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Facebook pays Americans compensation for privacy violations: who should wait for the money

If you've ever been tagged in a photo online, you can get some money - and soon, reports CNBC.

Photo: Shutterstock

Earlier this month, more than 1,4 million Illinois residents began receiving checks worth up to $397 in compensation for a $650 million class action lawsuit settled against Facebook. According to the plaintiffs, the social media platform illegally used facial recognition data collected without consent to encourage users to tag their friends in photos.

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Experts say this is just the beginning: more privacy lawsuits are likely to be on the horizon. Google Photos and Shutterfly have filed similar class-action lawsuits in Illinois and entered the stages of approving multi-million dollar settlements last year. In January, fast food chain Pret A Manger settled a $677 lawsuit after allegedly keeping fingerprint records of its employees, which is also illegal under the 000 Illinois biometric privacy law.

Illinois state law is one of the strictest in the country. Similar laws also exist in Texas and Washington, and are due to go into effect next year in California, Colorado and Virginia. The spread of such legislation may be timely: According to attorney Paul Geller of Robbins Geller Rudman and Dowd LLP, one of the three firms that settled the case against Facebook, the checks are not as revealing as the data breaches themselves.

“Technology is great, but things like facial recognition also have a dark side,” Geller says in an interview with CNBC Make It. “People don’t understand that we are being followed.”

Auto-tagging photos may not seem like a big deal, but once you've been tagged, your face can become visible to businesses outside of your photo platform walls. For example, New York-based software company Clearview AI is somewhat infamous for extracting over 20 billion images from websites such as Facebook, YouTube, and Venmo for a massive facial recognition database available to paid companies.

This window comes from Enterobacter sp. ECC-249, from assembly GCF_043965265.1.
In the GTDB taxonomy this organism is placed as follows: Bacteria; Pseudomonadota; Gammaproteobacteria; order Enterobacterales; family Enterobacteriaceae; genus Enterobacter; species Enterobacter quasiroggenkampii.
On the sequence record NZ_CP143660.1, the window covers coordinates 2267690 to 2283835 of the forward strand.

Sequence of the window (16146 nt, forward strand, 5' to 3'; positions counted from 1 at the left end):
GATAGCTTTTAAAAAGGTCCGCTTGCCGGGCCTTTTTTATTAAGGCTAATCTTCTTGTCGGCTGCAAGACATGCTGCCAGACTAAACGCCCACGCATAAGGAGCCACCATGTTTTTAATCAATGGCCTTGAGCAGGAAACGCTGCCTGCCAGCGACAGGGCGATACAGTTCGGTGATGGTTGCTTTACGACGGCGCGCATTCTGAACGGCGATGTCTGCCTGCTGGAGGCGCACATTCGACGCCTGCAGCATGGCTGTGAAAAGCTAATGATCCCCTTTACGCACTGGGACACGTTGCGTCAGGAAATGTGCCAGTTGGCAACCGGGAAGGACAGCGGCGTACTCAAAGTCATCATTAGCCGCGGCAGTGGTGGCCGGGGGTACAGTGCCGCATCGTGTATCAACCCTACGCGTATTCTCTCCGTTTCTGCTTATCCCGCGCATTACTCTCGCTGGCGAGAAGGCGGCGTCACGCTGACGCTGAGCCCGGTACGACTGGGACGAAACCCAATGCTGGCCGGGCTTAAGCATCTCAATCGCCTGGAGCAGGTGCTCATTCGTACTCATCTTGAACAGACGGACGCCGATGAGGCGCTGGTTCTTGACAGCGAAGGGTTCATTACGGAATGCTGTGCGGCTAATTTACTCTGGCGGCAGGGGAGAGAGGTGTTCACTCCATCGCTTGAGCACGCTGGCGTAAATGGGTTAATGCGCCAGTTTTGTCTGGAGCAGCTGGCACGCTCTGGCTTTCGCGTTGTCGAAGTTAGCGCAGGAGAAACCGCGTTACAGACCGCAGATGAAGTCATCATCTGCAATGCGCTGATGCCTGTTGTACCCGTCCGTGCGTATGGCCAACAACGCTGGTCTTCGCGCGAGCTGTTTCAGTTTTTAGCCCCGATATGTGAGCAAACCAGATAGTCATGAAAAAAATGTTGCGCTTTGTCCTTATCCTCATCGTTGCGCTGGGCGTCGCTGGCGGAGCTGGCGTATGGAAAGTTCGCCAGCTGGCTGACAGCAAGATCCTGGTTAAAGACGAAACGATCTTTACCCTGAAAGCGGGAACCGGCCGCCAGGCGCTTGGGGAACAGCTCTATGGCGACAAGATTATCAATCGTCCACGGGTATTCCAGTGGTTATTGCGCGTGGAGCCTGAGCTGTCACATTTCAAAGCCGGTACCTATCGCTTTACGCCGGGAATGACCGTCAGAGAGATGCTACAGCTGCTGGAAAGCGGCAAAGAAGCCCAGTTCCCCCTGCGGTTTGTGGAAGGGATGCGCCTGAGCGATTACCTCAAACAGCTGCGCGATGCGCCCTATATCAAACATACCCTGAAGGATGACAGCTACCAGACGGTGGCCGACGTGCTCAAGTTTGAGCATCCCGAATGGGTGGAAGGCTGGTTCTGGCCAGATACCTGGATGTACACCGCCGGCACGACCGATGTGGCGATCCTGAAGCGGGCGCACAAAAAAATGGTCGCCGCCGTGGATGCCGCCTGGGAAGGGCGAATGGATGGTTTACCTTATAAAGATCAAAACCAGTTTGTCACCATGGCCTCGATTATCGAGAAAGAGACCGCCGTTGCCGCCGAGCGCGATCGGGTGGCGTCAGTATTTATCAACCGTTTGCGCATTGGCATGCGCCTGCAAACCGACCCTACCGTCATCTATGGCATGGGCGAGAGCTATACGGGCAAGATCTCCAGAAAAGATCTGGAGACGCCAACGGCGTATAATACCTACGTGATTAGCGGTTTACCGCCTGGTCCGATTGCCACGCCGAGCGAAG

“When we walk down the street, everyone can see our face, but only some people can associate our face with our name,” says Matthew Kugler, a privacy law professor at Northwestern University.

Kugler says the technological ability to instantly link someone's face to their personal information could put the lives and safety of victims of domestic violence, sex workers, or those in witness protection programs at risk.

In 2019, Coogler published a study showing that Americans are not interested in surveillance at this level, with over 70% of participants saying they don't like it when companies use facial recognition to track people's location and serve targeted ads. Interestingly, the majority of participants expressed no concerns about fingerprint scanning in the workplace.

“It's not that people value or don't value biometric privacy — it's that what it means to value privacy varies greatly from context to context,” says Kugler. “The same underlying technology can provide both harmless use and terrifying results.”

Lawsuits and settlements are already having an impact. Earlier this month, Clearview AI agreed to stop access to its facial recognition databases to several U.S. companies, outsourcing most of its services exclusively to law enforcement as part of a recent settlement. Facebook and Instagram users in Illinois and Texas can no longer use "face filter" services.

You may be interested in: top New York news, stories of our immigrants, and helpful tips about life in the Big Apple - read it all on ForumDaily New York.

Coogler says more lawsuits and dispute resolutions can be expected from state to state in the coming years.

“In terms of national legislation, it will be a long time before any consensus is reached,” he says. “But, as far as I understand, now that people know that there is money to be made from this, there will probably be a lot of similar lawsuits.”

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Miscellanea In the U.S. compensation Facebook mark on the photo
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